An advantage to a workout is that all parties and constituents can participate, including guarantors, and multiple levels of agreements can be reached. Types of debts that typically can be worked out include bank loans and lines of credit, secured or unsecured; leases; franchise agreements; merchant and suppliers' debts; and employee and pension liabilities.

The terms of a workout are limited only by the creativity of the parties involved and the willingness of the parties to consent to proceed to a restructuring. Workouts are considered preferable to a Chapter 11 reorganization because they are faster and less expensive than a bankruptcy proceeding.

In general, the insolvency professionals for a distressed business will develop a workout plan for treatment of debts.

One of the difficulties with workouts is that they are voluntary, meaning that the consent of all parties is a prerequisite. One dissenting creditor can often block the adoption of a workout plan.

The presence of a neutral mediator can assist in facilitating consensus among the parties. A neutral can assist in diffusing any lack of trust or poor communication that has developed as a result of the financial distress by providing a respectful and fair environment for negotiations. The neutral can assist all parties in understanding the non-monetary aspects of financial distress, including the emotional aspects of the borrower and the corporate cultural factors of the creditors.

The neutral facilitator can make sure that all parties have full disclosure of adequate financial information, provide an objective assessment of the details of a proposed workout plan, propose alternatives, and facilitate negotiations to the point of agreement.

Just as a business should hire the best insolvency professionals to represent it, the parties to a potential workout should select a neutral with proven experience mediating both out-of-court workouts and bankruptcy reorganization and liquidation cases so that all options for reaching consensus can be explored.

A neutral's tools in the workout context are quite varied. A neutral skilled in workouts can usually facilitate an agreement, or know that a workout is not possible, within one or two sessions.

During the workout negotiation process, the neutral can adopt a variety of roles and strategies, depending on the parties' needs and wants. As previously stated, the neutral can promote dialogue with creditors, making sure that the business has provided all the information that the creditors need to evaluate the financial affairs of the business and decide whether to agree to the workout plan or propose modifications.

A neutral can facilitate settlement in a workout and add value to the negotiations in the following ways:

  • Making sure that all parties have adequate financial information to evaluate a workout proposal;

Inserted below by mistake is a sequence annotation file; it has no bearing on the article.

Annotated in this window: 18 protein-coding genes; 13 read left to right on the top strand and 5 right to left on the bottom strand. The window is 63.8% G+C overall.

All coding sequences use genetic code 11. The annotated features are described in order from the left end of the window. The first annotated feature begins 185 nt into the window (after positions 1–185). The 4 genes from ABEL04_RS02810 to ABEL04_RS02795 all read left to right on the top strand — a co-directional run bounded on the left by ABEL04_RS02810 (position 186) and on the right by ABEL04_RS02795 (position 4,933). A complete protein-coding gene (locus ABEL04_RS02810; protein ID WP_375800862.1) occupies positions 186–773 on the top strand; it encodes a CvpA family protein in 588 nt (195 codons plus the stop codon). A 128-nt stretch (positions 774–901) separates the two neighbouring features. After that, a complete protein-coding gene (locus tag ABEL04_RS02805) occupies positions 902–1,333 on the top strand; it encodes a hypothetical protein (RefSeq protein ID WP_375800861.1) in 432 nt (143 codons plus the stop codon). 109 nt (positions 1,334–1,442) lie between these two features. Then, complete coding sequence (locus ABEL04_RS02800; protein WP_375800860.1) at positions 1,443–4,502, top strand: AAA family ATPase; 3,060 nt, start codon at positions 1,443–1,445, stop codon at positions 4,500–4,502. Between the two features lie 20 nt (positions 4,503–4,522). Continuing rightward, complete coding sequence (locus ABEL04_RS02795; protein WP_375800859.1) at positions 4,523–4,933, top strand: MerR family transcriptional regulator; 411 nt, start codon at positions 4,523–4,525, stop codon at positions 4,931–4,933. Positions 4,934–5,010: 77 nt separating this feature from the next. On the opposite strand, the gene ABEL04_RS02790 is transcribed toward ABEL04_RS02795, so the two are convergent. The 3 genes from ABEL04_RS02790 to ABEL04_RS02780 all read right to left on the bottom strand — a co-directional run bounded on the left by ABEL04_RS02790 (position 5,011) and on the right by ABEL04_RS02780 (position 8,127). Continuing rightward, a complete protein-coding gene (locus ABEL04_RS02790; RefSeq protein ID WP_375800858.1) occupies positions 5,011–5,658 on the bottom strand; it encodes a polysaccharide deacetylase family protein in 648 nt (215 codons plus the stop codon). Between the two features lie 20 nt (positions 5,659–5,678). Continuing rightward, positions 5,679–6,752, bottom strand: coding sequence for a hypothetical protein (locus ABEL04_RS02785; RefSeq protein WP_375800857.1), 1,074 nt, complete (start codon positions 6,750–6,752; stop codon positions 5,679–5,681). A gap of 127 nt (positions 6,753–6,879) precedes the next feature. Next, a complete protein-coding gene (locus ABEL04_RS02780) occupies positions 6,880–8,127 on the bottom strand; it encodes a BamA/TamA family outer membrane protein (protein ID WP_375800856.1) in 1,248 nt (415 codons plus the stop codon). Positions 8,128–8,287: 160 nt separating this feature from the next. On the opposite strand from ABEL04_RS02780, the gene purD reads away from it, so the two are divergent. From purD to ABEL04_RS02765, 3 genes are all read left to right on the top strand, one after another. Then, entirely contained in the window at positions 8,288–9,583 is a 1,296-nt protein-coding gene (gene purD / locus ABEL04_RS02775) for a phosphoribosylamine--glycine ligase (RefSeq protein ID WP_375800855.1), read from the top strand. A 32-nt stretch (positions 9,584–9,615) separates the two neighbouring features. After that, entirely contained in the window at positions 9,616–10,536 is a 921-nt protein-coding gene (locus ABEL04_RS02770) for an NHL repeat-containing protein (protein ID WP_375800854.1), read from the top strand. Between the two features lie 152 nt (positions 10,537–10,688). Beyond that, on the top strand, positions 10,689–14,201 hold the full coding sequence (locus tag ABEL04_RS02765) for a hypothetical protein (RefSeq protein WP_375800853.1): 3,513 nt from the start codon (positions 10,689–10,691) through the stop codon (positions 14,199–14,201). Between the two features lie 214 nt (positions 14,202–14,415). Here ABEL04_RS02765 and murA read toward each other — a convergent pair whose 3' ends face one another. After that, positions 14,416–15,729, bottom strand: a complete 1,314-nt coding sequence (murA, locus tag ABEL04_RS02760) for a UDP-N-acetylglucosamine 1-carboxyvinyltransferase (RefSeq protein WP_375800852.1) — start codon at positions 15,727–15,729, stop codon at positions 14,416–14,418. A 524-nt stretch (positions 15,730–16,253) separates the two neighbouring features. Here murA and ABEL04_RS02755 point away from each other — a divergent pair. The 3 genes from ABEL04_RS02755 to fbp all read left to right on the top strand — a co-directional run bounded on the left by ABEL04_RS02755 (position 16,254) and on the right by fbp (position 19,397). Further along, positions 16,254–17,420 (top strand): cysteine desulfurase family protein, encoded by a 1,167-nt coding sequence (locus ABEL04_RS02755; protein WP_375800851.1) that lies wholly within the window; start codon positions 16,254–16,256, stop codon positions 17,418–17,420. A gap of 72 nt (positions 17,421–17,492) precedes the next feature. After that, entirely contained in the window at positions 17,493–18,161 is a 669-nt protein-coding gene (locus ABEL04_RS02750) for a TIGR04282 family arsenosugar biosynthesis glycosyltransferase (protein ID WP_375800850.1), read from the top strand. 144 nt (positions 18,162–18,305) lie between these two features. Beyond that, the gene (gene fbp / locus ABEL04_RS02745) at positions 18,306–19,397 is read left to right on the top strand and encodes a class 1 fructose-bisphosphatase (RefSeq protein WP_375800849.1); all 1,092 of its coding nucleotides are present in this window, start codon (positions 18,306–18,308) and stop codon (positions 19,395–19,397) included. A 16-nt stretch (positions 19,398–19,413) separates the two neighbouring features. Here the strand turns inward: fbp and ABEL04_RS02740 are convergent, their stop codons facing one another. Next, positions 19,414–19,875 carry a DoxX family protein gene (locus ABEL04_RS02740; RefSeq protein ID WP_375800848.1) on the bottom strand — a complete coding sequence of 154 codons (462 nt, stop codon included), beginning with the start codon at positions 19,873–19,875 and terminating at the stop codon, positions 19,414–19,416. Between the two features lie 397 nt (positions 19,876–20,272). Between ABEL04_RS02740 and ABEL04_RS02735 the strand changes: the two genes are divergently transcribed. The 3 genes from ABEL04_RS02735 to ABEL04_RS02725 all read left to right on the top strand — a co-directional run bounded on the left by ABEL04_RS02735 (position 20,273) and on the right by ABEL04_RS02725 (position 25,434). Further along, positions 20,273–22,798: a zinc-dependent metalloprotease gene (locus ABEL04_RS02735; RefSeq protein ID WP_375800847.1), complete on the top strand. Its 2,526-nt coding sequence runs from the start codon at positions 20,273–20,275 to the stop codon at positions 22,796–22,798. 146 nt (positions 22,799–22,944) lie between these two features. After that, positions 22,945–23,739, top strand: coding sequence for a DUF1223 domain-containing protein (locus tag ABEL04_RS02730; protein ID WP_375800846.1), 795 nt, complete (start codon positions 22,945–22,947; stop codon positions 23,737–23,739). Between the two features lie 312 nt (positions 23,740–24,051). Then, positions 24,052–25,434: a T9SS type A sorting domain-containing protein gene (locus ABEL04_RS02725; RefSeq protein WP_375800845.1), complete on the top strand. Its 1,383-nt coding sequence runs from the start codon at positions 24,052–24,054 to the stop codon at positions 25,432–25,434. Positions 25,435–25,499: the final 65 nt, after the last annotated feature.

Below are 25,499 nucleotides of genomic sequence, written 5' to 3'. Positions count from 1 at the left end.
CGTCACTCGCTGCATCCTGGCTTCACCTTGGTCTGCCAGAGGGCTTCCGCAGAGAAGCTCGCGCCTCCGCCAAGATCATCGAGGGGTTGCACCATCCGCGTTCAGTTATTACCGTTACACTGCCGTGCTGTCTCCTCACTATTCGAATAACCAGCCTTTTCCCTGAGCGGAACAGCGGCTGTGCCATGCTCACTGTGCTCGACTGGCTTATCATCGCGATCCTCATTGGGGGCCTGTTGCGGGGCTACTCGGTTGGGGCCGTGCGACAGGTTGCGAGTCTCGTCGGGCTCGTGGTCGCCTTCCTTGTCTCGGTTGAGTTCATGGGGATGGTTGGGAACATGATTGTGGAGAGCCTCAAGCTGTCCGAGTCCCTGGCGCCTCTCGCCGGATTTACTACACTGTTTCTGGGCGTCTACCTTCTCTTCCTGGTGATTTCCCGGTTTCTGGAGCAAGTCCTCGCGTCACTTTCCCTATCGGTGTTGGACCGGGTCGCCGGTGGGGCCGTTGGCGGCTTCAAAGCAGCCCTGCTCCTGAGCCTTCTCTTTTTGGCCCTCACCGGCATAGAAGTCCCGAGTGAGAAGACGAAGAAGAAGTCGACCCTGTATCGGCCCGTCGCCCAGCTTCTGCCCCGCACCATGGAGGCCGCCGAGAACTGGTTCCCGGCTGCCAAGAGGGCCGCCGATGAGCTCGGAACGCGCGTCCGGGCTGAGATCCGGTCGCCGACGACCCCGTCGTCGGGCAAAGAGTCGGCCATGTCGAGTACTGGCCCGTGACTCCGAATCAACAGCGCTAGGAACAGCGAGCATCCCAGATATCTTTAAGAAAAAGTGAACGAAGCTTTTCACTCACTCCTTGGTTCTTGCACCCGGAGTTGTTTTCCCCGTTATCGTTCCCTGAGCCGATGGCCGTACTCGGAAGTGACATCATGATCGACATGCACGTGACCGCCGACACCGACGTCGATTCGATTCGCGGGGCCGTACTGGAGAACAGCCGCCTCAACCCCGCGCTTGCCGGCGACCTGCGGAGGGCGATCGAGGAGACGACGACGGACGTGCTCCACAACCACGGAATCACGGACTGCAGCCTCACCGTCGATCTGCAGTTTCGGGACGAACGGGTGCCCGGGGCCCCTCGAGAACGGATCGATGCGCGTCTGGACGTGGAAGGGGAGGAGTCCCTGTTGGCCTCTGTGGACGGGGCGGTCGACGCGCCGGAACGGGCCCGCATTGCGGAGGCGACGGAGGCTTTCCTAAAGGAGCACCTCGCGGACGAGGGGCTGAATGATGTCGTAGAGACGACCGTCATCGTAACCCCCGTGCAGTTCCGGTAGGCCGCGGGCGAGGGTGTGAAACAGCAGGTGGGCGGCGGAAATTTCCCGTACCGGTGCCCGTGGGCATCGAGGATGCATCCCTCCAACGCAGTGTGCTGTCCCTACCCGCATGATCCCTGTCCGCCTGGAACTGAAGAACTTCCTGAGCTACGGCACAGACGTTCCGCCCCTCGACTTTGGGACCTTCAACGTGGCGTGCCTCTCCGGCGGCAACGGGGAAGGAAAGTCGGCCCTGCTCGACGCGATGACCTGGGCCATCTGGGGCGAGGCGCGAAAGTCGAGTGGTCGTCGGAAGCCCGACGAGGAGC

• Persuading a business to disclose the details of its finances and sources of repayment, exploring the feasibility of a plan and then analyzing its advantages and disadvantages;
  • Proposing terms of a forbearance or "standstill" agreement so that the parties can assess the workout plan without the pressure of an impending foreclosure or lawsuit. Similar to the automatic stay that is triggered upon a bankruptcy filing, a forbearance agreement can provide a moratorium on lawsuits and collection actions so that the parties can negotiate;
  • Proposing that the terms of the forbearance agreement include continuation of the business with current management. Alternatively, the neutral can assist in negotiating the terms of an interim change in management, or any other associated terms;
  • Assisting in proposing changes to the business, such as cost-reduction or revenue-enhancing plans, and developing such plans;
  • In a complex case, organizing constituencies of creditors and conducting multi-level negotiations;
  • Proposing particular terms for each creditor or class of creditors;
  • Assisting in waiving defaults and negotiating new financial covenants;
  • Highlighting the strengths and weaknesses of a workout plan to all parties and providing alterative terms;
  • Evaluating expert opinions;
  • Proposing alternatives according to the wants and needs of the parties;
  • Providing expert guidance regarding the confirmability of the workout plan as a Chapter 11 plan in the event of a Chapter 11 filing if objections to the workout by creditors cannot be resolved;
  • Providing guidance on sales and liquidation options in the event consensus to the workout cannot be reached. In a mediation, the parties may be able to negotiate more robust terms than they would in a Chapter 11 plan, such as the procurement or modification of guaranties;
  • Assisting in negotiating the resolution of any counterclaims a business may have against its creditors;
  • In the event of an impasse, proffering a "mediator's proposal" to finally resolve the dispute;
  • Facilitating communication during the period of performance of the workout plan, monitoring compliance with the plan, and providing a forum to facilitate any post-workout issues that arise.

A workout for a troubled business facilitated by a neutral evaluator can be tailored to meet the goals of all parties. Achieving consensus may be easier when using a neutral mediator.

For a business experiencing financial distress, an out-of-court workout, facilitated by a neutral, can be an effective and efficient alternative to Chapter 11 reorganization and can lead to a speedy and efficient turnaround.

Even if the workout does not culminate in a settlement, neutral facilitation and evaluation can focus the parties on the material issues and conserve valuable resources.

Originally published by Detroit Legal News, July 28, 2020.